Most Common Symptoms Of COVID Variant XBB In Kids read full article at

You’ve likely heard talk in the news about XBB1.5, an omicron variant that has become a dominant strain of the COVID-19 virus in the U.S. According to the latest data from the Centers for Disease Control and Prevention, XBB1.5 accounted for 27.6% of overall infections in the first week of January, inching closer to overtaking BQ.1.1 as the most common variant. In the northeastern region of the U.S., XBB1.5 has already become the dominant strain of the virus.

While for the most part this omicron variant is similar to previous ones, there are a few things to know about XBB1.5, especially if you believe that it may have hit your household.

What symptoms of XBB1.5 are common in children?

Experts agree that symptoms tend to be the same as those we’ve seen before.

“I have not seen any evidence to suggest the main symptoms of XBB variant are different from previous variants,” Dr. Ruth Kanthula, a pediatric infectious diseases specialist at MedStar Health, told HuffPost.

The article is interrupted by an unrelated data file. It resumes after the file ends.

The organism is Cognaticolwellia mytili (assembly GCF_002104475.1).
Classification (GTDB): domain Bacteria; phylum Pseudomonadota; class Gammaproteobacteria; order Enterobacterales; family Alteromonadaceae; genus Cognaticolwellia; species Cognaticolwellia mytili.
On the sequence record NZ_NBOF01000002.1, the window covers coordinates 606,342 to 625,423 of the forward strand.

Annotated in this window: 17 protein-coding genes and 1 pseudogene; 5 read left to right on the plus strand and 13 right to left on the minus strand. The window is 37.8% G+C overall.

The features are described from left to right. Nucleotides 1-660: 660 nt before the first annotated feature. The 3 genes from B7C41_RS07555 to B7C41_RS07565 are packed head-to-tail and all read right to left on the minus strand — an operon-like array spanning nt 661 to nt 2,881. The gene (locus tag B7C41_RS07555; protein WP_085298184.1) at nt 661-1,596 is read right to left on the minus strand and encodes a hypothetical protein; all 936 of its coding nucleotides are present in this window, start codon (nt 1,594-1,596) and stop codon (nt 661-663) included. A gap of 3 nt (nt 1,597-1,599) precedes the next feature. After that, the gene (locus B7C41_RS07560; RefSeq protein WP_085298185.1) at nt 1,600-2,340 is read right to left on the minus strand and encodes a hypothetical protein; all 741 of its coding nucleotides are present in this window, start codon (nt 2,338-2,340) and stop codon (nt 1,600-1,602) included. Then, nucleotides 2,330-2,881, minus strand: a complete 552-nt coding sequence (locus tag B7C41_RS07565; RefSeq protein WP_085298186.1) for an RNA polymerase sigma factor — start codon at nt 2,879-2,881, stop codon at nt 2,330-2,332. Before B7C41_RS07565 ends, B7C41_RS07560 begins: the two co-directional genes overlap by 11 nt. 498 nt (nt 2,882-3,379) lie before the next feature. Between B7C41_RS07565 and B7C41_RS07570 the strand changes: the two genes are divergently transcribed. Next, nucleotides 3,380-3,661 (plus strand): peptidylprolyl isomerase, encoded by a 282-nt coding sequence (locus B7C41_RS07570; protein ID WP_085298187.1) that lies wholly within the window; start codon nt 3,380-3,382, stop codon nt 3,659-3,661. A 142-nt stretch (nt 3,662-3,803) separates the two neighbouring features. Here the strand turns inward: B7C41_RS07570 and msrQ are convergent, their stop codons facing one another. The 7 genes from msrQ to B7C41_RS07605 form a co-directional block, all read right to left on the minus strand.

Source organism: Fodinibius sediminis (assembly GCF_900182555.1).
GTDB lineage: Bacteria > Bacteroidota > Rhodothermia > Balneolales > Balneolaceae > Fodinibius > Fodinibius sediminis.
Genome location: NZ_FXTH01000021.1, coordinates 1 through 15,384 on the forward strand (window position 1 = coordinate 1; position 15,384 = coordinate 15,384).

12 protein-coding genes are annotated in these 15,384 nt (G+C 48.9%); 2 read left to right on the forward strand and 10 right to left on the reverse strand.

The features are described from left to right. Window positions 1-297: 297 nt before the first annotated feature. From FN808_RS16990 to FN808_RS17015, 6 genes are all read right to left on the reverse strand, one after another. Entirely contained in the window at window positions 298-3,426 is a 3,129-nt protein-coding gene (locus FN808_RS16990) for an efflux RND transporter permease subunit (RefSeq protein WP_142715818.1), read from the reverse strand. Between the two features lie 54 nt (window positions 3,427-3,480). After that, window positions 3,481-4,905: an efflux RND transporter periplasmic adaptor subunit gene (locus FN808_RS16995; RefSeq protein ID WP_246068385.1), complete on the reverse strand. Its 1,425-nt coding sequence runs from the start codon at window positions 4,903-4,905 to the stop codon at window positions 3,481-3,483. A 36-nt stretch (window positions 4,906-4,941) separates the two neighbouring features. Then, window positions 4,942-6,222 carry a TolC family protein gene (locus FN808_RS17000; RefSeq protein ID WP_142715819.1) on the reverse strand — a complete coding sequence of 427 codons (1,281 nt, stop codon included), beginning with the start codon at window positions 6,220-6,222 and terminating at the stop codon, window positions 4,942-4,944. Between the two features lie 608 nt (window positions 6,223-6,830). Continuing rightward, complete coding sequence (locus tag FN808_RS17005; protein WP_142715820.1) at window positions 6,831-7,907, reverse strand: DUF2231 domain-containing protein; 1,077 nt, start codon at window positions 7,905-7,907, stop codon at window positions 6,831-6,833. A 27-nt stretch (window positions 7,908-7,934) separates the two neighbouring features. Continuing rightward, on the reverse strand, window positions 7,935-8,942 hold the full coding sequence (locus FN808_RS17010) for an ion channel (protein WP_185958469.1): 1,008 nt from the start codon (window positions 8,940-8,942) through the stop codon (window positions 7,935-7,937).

Common symptoms in children can include:

  • Fever
  • Fatigue
  • Achiness
  • Sore throat
  • Cough
  • Nasal congestion or runny nose
  • Headache
  • Lost sense of smell or taste
  • Shortness of breath or difficulty breathing
  • GI symptoms such as nausea, vomiting and diarrhea

“It’s hard to tell about loss of taste and smell in young kids,” said Dr. Tanya Altman, a pediatrician and author of Baby and Toddler Basics. Altman says she has noticed that kids tend to be less interested in eating while they are sick, and ask for “more flavorful or spicy foods after they recover, which to me suggests their taste may not have fully recovered yet.”

Altman described the majority of COVID infections that she is seeing now as mild ― with kids having less serious symptoms than adults, such as shortness of breath. She added that children seem to be recovering quickly after testing positive.

“This could be due to the fact that most of the population has some sort of immunity from previous infections or vaccines, or the virus is now weaker, and I think it’s likely a combination of both,” she continued.

It’s important to note, however, that a child can have two respiratory viruses at the same time, which may cause their symptoms to be more severe. Other viruses in heavy circulation right now include RSV and the flu, which some have dubbed, along with COVID-19, the “tripledemic.”